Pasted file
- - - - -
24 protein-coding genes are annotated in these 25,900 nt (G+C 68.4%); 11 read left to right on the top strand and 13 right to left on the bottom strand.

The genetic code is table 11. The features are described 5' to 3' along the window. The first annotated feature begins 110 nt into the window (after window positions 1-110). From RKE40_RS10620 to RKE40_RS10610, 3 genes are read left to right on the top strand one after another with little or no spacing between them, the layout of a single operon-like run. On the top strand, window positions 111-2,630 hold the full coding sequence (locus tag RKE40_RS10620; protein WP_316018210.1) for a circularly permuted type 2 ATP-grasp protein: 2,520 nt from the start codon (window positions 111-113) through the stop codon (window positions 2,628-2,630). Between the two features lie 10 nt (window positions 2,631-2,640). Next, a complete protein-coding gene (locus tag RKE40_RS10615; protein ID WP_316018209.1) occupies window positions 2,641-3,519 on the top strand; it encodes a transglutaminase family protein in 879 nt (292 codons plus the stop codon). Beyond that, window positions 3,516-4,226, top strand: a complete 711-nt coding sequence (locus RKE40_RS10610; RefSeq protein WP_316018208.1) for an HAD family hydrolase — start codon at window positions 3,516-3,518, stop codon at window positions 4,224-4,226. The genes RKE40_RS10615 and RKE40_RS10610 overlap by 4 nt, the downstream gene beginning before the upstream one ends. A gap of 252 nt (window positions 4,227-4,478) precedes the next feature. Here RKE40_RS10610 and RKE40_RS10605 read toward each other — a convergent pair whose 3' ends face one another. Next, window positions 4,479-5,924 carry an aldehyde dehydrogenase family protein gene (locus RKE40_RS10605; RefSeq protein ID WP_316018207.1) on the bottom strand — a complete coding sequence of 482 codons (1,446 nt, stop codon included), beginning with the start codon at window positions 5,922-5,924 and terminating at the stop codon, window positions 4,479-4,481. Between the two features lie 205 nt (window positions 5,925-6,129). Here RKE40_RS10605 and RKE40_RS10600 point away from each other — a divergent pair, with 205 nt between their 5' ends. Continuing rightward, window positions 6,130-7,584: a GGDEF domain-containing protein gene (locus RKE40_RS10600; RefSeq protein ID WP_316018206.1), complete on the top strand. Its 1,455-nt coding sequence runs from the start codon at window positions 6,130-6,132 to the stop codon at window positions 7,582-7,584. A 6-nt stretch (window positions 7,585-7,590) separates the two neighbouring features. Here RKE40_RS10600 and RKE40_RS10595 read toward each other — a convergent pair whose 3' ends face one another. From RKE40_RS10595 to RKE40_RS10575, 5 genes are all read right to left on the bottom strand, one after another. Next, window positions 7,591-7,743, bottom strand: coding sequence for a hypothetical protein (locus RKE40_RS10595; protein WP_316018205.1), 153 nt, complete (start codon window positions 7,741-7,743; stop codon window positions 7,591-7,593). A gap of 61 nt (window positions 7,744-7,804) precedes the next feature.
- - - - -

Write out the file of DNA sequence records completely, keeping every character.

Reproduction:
24 protein-coding genes are annotated in these 25,900 nt (G+C 68.4%); 11 read left to right on the top strand and 13 right to left on the bottom strand.

The genetic code is table 11. The features are described 5' to 3' along the window. The first annotated feature begins 110 nt into the window (after window positions 1-110). From RKE40_RS10620 to RKE40_RS10610, 3 genes are read left to right on the top strand one after another with little or no spacing between them, the layout of a single operon-like run. On the top strand, window positions 111-2,630 hold the full coding sequence (locus tag RKE40_RS10620; protein WP_316018210.1) for a circularly permuted type 2 ATP-grasp protein: 2,520 nt from the start codon (window positions 111-113) through the stop codon (window positions 2,628-2,630). Between the two features lie 10 nt (window positions 2,631-2,640). Next, a complete protein-coding gene (locus tag RKE40_RS10615; protein ID WP_316018209.1) occupies window positions 2,641-3,519 on the top strand; it encodes a transglutaminase family protein in 879 nt (292 codons plus the stop codon). Beyond that, window positions 3,516-4,226, top strand: a complete 711-nt coding sequence (locus RKE40_RS10610; RefSeq protein WP_316018208.1) for an HAD family hydrolase — start codon at window positions 3,516-3,518, stop codon at window positions 4,224-4,226. The genes RKE40_RS10615 and RKE40_RS10610 overlap by 4 nt, the downstream gene beginning before the upstream one ends. A gap of 252 nt (window positions 4,227-4,478) precedes the next feature. Here RKE40_RS10610 and RKE40_RS10605 read toward each other — a convergent pair whose 3' ends face one another. Next, window positions 4,479-5,924 carry an aldehyde dehydrogenase family protein gene (locus RKE40_RS10605; RefSeq protein ID WP_316018207.1) on the bottom strand — a complete coding sequence of 482 codons (1,446 nt, stop codon included), beginning with the start codon at window positions 5,922-5,924 and terminating at the stop codon, window positions 4,479-4,481. Between the two features lie 205 nt (window positions 5,925-6,129). Here RKE40_RS10605 and RKE40_RS10600 point away from each other — a divergent pair, with 205 nt between their 5' ends. Continuing rightward, window positions 6,130-7,584: a GGDEF domain-containing protein gene (locus RKE40_RS10600; RefSeq protein ID WP_316018206.1), complete on the top strand. Its 1,455-nt coding sequence runs from the start codon at window positions 6,130-6,132 to the stop codon at window positions 7,582-7,584. A 6-nt stretch (window positions 7,585-7,590) separates the two neighbouring features. Here RKE40_RS10600 and RKE40_RS10595 read toward each other — a convergent pair whose 3' ends face one another. From RKE40_RS10595 to RKE40_RS10575, 5 genes are all read right to left on the bottom strand, one after another. Next, window positions 7,591-7,743, bottom strand: coding sequence for a hypothetical protein (locus RKE40_RS10595; protein WP_316018205.1), 153 nt, complete (start codon window positions 7,741-7,743; stop codon window positions 7,591-7,593). A gap of 61 nt (window positions 7,744-7,804) precedes the next feature.